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5 Interpolation

Given a set of points (xi, yi) for i = 0, 1, 2, ..., n, we want to find a function (usually a polynomial) which passes through all of the points. For example, Figure 1 shows 4 points and a polynomial which passes through them.

Figure 1. An interpolation of four points.

Often in engineering, you will only be able to sample points (usually periodically) and interpolation is one tool which can be used to estimate the values of points between those points which were sampled.

We will look at three techniques for finding interpolating polynomials:

  1. The Vandermonde method (easy to calculate, easy to generalize)
  2. Lagrange polynomials (easy to find by hand)
  3. Newton polynomials (efficient to implement when using Horner's rule)

The Third Tool

Interpolation also forms the third tool which we will use in developing other numerical techniques. After iteration, it forms the next most common tool. It is not as powerful as Taylor series, but is most useful when model information is either unavailable or too difficult to use efficiently.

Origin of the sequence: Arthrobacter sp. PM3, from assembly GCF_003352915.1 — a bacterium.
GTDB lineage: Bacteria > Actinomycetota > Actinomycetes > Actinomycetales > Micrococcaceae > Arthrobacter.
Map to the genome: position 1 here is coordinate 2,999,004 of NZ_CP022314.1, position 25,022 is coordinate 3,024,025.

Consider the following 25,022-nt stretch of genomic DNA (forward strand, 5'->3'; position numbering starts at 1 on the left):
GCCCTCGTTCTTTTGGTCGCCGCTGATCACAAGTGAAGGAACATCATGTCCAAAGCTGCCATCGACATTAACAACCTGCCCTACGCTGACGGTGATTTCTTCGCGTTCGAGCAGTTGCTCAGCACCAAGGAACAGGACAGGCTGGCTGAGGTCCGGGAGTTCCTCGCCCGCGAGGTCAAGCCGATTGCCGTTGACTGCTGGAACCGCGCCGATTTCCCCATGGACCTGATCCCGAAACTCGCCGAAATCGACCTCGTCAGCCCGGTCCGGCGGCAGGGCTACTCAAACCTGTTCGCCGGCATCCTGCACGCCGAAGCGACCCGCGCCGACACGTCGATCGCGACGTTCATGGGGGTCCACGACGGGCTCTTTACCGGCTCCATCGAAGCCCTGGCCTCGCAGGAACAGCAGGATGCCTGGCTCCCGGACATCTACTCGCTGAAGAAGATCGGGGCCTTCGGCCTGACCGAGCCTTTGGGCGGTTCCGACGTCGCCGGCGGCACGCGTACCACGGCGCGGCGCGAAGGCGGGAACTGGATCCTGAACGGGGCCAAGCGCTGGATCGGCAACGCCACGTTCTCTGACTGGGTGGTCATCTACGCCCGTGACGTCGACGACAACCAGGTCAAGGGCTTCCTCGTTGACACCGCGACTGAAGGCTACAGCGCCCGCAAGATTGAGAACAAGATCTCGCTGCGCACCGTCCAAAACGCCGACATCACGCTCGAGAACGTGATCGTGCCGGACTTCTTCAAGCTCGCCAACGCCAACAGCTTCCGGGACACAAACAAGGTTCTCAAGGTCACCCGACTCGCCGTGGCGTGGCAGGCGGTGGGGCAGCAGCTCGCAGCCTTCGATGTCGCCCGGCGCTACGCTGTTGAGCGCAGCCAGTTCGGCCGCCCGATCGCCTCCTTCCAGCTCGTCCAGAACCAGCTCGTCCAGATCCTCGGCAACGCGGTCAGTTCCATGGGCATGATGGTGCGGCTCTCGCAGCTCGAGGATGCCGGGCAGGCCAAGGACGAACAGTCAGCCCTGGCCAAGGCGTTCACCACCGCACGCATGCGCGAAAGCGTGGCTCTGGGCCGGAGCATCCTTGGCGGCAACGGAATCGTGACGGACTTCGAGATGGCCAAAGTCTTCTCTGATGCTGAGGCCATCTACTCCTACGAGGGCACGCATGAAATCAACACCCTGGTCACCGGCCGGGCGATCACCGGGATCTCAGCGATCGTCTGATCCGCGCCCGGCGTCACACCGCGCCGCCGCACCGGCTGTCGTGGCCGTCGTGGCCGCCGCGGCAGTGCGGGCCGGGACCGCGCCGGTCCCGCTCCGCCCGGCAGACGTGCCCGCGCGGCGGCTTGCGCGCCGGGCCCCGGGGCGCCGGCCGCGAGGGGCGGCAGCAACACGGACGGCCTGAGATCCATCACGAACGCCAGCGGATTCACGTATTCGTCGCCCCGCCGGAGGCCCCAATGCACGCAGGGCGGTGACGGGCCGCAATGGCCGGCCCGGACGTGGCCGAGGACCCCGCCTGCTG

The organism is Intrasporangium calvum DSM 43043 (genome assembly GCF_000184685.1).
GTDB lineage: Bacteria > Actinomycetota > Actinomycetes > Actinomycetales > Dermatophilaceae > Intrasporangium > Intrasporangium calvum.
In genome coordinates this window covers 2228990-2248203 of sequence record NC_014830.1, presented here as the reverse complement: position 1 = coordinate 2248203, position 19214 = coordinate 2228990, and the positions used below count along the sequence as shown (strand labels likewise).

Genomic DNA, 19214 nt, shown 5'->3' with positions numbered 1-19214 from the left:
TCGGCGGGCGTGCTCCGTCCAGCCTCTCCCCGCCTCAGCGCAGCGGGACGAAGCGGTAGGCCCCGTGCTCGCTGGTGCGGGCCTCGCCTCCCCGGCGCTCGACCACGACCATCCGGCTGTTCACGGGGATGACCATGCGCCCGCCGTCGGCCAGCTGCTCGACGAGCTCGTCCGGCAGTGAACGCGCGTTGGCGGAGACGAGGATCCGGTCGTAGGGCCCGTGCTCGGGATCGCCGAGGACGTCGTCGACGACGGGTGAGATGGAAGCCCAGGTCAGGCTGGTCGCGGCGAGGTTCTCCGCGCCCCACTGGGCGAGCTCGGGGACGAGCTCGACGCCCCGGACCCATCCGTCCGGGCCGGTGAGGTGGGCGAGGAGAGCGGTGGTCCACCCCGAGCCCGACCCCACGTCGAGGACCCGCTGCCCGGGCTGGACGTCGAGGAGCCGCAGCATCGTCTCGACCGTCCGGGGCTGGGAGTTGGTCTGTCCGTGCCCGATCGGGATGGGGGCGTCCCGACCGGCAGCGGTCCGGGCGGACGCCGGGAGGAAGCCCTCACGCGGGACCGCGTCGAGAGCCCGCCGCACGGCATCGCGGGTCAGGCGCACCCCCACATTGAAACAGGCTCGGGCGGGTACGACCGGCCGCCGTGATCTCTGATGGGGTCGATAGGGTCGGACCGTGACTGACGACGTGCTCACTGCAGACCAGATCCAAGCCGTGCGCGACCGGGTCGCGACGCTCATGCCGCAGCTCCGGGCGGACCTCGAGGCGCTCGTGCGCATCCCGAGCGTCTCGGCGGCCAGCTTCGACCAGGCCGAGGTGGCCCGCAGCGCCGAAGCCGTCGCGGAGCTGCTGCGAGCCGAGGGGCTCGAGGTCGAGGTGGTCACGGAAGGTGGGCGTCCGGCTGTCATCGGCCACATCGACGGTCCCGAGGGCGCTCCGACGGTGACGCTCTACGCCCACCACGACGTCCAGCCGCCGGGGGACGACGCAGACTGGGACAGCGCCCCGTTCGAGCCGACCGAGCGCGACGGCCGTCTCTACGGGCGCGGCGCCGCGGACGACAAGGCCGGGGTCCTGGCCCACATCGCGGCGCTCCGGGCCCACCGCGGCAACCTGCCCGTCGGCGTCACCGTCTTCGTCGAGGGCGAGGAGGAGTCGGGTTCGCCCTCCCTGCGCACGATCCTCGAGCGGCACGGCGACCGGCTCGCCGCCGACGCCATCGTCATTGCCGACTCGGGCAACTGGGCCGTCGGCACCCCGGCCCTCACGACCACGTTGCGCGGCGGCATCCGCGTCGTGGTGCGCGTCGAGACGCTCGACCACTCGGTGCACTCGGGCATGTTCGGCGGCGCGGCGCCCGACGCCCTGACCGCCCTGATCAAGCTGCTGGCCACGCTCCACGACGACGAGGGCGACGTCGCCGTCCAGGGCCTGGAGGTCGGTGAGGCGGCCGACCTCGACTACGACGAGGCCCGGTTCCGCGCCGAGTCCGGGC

The first recorded attempts at quadratic interpolation begin with the Persian physicist Al-Biruni (973-1048) who was one of the earliest adopters of the scientific method; however, the first use of finite differences began with Sir Thomas Harriot (1560-1621) whose other legacy is the use of the symbols < and >. [Goldstine]

who used interpolation for navigation.